Recorded: 14 Aug 2003
Well, my first experience with Jim as a writer of course was reading The Molecular Biology of the Gene, which I have a copy of, the copy that I’ve had, right behind me here. The 1965 edition. And it was a beautifully written text and very clear. As a student I remember there were other texts that I had, when I was doing genetics particularly, as an undergraduate at Sydney University, that were almost impenetrable. And this book was very, very clear. So that was my first exposure to Jim as a writer.
I actually struggle to write, I think. I am jealous of Jim and his ability to write as clearly as he does. The other thing that I can actually comment about Jim as a writer [are his Director's Reports] in the Annual Reports of Cold Spring Harbor [Laboratory]. He wrote some of the most prophetic and also best essays that I’ve ever read about science. And he really took the time to use that vehicle [to write] an essay. [For] many directors or presidents of institutions, their introductions are a page and a half of, you know, Oh we’re still doing great, and by the way, you know, this is what happened in the last year, and nothing really substantial. Jim, I think, showed the way by writing about topics in science that were on his mind and on the minds of people in the scientific community. And those essays, which were eventually published in a book, A Passion for DNA, were extraordinary. One of my challenges is to keep that up; that’s the thing I struggle with every year is what I’m going to write in the Director’s Report of the [CSHL] Annual Report. And I keep thinking of Jim all the time.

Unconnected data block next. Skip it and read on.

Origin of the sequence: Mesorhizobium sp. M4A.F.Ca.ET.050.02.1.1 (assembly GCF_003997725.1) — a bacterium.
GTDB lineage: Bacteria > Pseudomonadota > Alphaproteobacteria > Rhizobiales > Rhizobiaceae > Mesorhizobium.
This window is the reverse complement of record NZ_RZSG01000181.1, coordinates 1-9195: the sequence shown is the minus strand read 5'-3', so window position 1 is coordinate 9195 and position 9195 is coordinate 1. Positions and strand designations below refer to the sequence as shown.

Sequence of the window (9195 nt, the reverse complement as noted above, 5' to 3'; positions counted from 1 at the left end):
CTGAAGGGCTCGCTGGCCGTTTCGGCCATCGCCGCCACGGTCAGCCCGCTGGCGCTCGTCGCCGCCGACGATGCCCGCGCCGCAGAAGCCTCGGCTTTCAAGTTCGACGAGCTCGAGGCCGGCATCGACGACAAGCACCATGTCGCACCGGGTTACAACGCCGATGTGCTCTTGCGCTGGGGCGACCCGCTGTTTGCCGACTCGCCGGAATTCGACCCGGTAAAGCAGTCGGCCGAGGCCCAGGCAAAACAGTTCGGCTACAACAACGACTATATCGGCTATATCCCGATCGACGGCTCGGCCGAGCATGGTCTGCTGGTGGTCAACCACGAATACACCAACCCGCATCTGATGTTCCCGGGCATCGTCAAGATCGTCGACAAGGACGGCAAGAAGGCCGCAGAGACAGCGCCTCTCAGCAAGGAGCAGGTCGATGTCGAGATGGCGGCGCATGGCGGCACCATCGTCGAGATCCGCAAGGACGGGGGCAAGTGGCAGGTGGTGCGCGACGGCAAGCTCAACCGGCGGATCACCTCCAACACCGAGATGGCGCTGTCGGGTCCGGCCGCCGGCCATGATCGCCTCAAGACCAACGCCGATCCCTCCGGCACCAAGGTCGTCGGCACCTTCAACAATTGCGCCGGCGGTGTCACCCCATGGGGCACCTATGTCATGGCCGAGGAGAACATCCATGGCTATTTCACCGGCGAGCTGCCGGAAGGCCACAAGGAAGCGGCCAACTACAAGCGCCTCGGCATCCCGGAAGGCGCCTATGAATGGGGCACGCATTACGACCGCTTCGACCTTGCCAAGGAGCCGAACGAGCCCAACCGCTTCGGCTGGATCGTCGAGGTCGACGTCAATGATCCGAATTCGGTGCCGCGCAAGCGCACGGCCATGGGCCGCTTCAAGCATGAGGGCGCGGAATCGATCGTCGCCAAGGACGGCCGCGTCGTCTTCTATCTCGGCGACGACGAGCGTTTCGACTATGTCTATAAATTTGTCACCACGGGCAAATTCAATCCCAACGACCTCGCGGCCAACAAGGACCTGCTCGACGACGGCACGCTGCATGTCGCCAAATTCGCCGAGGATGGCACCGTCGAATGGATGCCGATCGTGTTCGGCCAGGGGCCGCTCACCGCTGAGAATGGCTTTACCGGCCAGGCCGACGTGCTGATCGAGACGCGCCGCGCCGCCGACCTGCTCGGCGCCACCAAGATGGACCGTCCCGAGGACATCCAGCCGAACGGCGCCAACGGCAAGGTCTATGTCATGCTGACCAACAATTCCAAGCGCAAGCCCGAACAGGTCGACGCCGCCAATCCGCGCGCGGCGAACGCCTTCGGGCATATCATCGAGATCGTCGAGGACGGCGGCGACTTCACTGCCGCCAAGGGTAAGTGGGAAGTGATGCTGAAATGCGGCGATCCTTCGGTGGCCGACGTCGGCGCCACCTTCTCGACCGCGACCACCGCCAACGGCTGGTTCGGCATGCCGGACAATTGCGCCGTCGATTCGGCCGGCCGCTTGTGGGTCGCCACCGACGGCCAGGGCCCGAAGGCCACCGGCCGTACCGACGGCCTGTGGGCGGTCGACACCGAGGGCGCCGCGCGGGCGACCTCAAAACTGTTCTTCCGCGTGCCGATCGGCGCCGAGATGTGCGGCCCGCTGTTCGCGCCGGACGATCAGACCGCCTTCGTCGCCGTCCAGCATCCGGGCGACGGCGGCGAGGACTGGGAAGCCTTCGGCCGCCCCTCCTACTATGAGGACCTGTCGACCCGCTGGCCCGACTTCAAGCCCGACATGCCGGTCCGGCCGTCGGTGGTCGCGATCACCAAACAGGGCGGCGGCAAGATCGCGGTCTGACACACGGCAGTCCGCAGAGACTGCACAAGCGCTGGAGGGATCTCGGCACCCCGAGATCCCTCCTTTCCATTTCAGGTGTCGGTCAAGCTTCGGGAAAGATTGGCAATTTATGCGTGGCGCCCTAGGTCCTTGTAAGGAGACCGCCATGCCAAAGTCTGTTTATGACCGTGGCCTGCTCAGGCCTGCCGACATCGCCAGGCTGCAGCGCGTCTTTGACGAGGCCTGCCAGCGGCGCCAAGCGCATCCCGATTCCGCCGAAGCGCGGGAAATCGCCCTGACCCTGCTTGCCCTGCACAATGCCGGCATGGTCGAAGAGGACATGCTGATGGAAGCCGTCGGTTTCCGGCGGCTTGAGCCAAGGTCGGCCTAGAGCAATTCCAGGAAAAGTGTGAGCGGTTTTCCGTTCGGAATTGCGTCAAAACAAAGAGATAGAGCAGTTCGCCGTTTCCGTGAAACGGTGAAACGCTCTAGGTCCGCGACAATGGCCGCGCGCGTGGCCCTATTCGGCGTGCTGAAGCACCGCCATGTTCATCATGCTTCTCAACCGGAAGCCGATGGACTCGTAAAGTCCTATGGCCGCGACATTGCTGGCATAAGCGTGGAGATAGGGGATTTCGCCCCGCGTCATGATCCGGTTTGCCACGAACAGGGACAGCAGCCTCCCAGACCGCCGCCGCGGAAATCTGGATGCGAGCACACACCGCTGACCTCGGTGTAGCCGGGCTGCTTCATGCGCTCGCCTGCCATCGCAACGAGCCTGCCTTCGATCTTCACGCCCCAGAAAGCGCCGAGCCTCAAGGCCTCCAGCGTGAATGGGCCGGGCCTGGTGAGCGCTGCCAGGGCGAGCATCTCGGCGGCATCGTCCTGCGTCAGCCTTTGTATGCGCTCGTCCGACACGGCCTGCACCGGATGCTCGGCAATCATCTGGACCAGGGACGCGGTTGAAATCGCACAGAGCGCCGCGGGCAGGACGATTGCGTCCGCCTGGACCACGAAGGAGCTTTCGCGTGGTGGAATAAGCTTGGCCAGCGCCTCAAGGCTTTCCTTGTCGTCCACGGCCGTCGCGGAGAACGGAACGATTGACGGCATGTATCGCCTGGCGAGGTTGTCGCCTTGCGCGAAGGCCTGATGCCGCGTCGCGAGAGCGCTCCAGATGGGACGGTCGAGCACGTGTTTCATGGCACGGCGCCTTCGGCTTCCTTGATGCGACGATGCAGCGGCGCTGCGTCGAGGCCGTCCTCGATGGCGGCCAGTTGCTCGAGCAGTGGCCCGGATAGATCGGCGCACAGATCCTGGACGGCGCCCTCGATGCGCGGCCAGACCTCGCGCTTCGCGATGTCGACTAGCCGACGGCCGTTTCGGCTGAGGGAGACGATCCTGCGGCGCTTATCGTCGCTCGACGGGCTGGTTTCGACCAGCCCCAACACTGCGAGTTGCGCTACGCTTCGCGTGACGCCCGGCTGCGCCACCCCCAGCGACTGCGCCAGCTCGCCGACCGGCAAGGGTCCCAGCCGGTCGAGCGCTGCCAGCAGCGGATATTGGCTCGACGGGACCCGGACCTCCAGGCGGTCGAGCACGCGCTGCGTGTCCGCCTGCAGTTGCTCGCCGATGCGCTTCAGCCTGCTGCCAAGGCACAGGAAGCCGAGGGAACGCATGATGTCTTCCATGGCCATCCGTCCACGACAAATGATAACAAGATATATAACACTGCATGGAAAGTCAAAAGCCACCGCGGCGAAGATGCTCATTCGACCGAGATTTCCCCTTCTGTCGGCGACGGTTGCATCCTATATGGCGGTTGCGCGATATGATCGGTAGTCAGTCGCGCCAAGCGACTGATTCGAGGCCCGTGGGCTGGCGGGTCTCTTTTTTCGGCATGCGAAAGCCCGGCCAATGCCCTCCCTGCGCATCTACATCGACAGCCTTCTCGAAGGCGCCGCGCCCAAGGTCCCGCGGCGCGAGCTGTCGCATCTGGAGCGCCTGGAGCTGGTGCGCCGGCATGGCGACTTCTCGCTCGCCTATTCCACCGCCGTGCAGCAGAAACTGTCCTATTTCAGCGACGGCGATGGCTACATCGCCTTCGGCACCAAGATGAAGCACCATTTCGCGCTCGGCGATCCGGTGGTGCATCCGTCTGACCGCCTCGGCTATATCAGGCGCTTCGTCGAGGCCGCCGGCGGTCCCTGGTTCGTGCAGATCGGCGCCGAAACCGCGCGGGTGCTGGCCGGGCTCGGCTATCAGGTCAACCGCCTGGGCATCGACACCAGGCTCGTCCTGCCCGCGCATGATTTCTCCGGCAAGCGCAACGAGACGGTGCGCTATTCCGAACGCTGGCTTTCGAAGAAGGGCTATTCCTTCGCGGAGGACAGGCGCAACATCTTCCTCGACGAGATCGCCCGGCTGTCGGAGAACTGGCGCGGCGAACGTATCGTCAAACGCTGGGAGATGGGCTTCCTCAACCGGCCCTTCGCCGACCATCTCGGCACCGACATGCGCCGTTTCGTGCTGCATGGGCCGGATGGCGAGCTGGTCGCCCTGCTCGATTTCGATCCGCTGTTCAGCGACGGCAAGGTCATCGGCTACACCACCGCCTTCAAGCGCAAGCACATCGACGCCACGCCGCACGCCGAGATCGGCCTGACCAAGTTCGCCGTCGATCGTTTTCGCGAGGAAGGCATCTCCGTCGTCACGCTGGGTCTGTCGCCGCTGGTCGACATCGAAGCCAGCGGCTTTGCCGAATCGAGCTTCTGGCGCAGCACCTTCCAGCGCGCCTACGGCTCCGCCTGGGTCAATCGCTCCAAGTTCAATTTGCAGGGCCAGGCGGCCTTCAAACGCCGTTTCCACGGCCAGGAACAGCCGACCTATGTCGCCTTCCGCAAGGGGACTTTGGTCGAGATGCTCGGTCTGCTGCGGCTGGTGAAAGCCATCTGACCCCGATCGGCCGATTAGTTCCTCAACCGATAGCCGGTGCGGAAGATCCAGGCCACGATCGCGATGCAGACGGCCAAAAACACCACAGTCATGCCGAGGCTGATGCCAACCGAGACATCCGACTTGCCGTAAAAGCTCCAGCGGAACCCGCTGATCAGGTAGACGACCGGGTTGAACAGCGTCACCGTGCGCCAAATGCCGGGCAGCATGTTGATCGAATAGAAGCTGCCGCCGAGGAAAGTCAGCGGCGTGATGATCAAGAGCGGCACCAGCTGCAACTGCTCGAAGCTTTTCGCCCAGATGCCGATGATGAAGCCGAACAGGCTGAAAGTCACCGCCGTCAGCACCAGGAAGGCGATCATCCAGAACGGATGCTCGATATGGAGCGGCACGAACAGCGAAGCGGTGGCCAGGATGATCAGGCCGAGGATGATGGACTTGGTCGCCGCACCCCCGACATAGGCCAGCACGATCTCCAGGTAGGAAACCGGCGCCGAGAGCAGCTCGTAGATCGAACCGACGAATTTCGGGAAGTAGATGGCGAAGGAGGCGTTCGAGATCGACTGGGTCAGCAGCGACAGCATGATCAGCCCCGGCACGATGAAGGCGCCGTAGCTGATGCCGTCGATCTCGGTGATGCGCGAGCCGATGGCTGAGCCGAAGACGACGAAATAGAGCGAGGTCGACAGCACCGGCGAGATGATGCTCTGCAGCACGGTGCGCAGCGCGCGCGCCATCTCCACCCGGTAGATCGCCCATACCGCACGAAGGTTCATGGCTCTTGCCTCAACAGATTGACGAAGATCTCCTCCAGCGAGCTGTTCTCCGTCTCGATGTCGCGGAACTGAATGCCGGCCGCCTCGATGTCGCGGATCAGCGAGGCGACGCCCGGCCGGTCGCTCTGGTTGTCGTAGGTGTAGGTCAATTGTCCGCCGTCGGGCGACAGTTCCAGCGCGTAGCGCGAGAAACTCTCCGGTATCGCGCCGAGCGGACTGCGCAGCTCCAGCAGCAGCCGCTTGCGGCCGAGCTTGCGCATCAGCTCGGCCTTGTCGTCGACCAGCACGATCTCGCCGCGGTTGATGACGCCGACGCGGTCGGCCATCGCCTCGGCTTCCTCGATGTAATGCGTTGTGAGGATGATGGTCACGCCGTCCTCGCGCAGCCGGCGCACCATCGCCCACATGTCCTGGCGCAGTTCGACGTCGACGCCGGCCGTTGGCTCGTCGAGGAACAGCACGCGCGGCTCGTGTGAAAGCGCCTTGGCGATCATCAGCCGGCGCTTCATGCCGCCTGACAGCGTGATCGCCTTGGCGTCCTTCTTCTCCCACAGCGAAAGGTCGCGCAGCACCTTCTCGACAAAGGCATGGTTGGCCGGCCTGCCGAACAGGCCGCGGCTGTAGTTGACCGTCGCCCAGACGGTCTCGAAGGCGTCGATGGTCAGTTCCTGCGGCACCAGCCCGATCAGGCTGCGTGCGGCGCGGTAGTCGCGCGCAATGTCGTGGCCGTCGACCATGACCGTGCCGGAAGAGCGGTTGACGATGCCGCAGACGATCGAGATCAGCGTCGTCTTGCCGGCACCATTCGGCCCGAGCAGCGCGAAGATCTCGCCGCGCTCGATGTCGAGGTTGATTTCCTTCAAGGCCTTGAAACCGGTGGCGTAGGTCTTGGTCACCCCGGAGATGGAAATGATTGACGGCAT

Molecular biologist and biochemist, Bruce Stillman, received his Ph.D. from the John Curtain School of Medical Research at the Australian National University in 1979. His long affiliation with Cold Spring Harbor Laboratory began in 1979 when he arrived as a postdoctoral fellow. He became a member of the scientific staff (1981), Senior Scientist (1985), Assistant Director (1990), Director and Chief Executive Officer (1994), and President (2003), the position he currently holds. Stillman has also been Director of the Cancer Center at CSHL since 1992.
His research concerns DNA replication, yeast genetics, cell cycle and chromatin structure. His work has elucidated the reason why DNA sequences and silenced states of chromatin are pass through generations. His lab is concerned with understanding the mechanisms and regulation of DNA replication in eukaryotic cells, a process that ensures accurate duplication and inheritance of genetic material from one cell generation to the next.
Bruce Stillman has received numerous awards and honors and research awards. He was elected as a Fellow of the Royal Society (1993), and as a member of the U.S. National Academy of Sciences (2000).